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Tuatara ambassadors are ready for the spotlight

The tuatara is an ancient reptile with three eyes and no penis. Its ancestors once walked with dinosaurs and it is often called a “living fossil”.

We call it a “living treasure”.

These strange features are just a few reasons why Zealandia is celebrating this unique species during Tuatara February. By training two ambassador animals to help explain their strange natural history, visitors can get up close and personal or name one of these special creatures.

After being brought to Zealandia from Southland Museum, the two tuatara have been in training to help them feel more at ease in human company and comfortable being handled.
“The animals are brought out for short periods at a time so they don’t get stressed. But it’s long enough for people to understand how special they are,” said tuatara handler, Ron Goudswaard.

"The male is quite relaxed, but the female is still a little nervous. It certainly helps to have warm hands to make them feel at ease."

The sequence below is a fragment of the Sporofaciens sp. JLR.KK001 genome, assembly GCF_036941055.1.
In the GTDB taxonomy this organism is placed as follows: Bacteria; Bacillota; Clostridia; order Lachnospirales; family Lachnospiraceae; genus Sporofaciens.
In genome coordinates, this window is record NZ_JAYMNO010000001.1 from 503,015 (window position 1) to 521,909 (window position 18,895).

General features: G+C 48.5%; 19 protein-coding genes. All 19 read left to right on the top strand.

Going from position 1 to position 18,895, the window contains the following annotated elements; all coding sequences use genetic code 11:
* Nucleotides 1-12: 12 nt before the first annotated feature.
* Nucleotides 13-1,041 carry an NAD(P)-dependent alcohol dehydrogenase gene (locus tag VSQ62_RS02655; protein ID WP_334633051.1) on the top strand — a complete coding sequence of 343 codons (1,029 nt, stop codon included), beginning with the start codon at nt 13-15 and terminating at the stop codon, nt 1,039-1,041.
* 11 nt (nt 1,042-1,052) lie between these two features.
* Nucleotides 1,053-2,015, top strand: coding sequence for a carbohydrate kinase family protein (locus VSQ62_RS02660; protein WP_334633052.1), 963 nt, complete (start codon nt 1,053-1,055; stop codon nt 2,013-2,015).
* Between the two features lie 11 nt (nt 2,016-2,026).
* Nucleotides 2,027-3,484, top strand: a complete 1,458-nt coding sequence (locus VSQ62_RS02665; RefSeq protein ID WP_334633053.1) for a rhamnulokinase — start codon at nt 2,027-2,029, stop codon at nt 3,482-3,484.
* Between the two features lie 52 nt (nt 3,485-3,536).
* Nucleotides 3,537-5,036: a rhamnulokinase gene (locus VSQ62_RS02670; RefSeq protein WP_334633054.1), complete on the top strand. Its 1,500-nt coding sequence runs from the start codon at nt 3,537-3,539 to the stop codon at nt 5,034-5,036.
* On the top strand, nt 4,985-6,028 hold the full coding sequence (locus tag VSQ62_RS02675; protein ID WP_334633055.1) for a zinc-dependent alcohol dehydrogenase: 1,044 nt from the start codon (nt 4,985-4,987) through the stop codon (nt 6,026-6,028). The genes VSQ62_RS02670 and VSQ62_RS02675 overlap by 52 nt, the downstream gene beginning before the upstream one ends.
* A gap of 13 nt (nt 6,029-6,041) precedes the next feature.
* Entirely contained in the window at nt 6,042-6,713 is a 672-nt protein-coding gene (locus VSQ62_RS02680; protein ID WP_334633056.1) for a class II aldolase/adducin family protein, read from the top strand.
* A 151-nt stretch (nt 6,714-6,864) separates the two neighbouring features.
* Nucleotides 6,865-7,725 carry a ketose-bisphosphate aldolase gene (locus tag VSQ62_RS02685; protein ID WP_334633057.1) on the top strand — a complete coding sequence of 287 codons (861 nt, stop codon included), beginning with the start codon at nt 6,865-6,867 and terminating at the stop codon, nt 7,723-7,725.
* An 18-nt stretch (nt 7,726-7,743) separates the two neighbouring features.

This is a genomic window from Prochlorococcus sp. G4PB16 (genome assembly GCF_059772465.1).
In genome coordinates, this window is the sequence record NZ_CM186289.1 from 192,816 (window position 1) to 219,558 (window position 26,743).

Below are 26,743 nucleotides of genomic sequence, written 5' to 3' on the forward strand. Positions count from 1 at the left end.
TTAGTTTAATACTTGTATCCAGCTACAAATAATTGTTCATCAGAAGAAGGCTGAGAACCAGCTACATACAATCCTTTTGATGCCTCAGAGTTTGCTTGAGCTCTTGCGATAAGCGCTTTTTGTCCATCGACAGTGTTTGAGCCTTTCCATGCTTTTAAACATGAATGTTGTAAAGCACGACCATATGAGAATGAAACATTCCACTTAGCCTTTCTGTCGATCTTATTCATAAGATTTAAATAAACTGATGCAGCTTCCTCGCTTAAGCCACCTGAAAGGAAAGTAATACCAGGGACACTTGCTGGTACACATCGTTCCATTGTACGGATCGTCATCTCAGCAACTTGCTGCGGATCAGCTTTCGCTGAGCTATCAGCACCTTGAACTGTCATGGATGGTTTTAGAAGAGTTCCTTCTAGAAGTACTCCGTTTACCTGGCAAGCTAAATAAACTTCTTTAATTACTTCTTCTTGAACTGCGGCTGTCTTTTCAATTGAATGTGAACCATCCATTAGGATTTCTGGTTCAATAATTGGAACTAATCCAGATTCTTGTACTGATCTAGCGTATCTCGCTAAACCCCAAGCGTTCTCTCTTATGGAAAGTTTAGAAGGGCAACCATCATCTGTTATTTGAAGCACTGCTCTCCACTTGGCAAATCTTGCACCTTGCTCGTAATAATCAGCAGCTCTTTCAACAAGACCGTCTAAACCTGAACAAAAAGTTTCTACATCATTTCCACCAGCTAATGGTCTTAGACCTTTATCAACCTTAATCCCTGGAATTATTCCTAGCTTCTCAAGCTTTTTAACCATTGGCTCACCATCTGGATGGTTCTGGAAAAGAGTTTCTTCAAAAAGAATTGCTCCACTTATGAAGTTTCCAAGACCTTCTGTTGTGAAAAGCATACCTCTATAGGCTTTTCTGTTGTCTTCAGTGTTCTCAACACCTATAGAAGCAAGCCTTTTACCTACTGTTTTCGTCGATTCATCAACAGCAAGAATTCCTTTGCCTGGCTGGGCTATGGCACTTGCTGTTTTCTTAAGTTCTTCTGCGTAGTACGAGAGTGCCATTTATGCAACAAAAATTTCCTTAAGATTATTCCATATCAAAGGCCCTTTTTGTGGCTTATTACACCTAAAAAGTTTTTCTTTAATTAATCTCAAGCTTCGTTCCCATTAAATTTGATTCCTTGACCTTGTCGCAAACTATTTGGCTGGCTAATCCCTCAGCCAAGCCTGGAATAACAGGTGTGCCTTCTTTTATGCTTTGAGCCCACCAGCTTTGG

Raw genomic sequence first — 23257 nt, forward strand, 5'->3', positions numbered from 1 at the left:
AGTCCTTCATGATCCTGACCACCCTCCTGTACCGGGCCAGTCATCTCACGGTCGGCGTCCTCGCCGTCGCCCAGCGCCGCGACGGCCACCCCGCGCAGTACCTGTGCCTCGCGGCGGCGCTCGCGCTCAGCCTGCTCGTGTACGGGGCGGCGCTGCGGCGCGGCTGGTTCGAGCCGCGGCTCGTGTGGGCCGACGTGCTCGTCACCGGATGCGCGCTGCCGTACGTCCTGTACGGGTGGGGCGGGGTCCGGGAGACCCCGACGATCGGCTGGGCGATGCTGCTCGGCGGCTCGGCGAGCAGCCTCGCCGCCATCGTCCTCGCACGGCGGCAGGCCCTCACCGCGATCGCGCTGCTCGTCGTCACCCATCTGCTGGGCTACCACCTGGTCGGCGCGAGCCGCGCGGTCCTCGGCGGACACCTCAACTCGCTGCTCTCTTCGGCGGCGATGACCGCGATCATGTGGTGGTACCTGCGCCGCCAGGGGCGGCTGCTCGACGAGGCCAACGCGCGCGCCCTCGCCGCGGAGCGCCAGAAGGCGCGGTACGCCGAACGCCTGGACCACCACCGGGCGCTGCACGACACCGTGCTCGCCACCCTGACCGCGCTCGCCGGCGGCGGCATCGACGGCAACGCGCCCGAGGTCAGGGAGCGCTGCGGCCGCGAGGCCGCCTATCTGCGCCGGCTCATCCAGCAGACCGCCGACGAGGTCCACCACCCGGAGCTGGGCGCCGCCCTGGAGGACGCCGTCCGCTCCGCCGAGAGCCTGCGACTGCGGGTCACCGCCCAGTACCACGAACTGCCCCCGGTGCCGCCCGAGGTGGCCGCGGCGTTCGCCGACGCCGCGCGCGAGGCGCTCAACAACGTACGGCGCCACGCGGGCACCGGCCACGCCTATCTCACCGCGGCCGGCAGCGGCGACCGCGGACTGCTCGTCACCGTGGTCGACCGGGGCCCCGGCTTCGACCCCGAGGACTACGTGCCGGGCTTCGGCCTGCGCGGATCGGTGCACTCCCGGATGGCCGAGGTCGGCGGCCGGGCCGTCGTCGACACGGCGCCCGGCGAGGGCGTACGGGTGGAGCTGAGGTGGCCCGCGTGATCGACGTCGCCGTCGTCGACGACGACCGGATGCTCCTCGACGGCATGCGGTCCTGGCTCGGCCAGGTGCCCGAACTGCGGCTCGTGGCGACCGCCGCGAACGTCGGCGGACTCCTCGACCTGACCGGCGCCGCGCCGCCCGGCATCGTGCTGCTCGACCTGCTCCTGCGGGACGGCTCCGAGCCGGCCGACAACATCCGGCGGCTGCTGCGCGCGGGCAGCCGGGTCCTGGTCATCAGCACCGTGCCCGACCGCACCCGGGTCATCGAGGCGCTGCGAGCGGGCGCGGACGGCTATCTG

This is the first time that Zealandia has trained tuatara to interact with the public.

Visitors can expect to learn more about tuatara during a brief talk by Zealandia guides.

“It’s a family-friendly event and a very special opportunity. We also have a Children’s Trail, colouring competition and an opportunity to name one of the ambassadors.”

“Having the chance to work so closely with them is a privilege and watching children go from being slightly frightened to absolutely awestruck makes it very worthwhile.”

It is hoped that Tuatara February will increase awareness about tuatara conservation and research in the sanctuary to contribute to their ongoing survival as a species.


• Tuatara are a rare reptile found only in New Zealand.

• Tuatara were extinct from the mainland since the late 1700’s until they were released at Zealandia in 2005.

Why are tuatara important?

• Tuatara are the only living member of the Sphenodontia order. Their ancestors were well represented by many species during the age of the dinosaurs. This makes them important in understanding reptile evolution.

• Tuatara reproduction is affected by temperature. The temperature that eggs experience during incubation will determine the sex of the hatchlings. Scientists suspect that global warming could cause the extinction of tuatara. Once a population has more males than females, not enough young can be produced to replace old animals.


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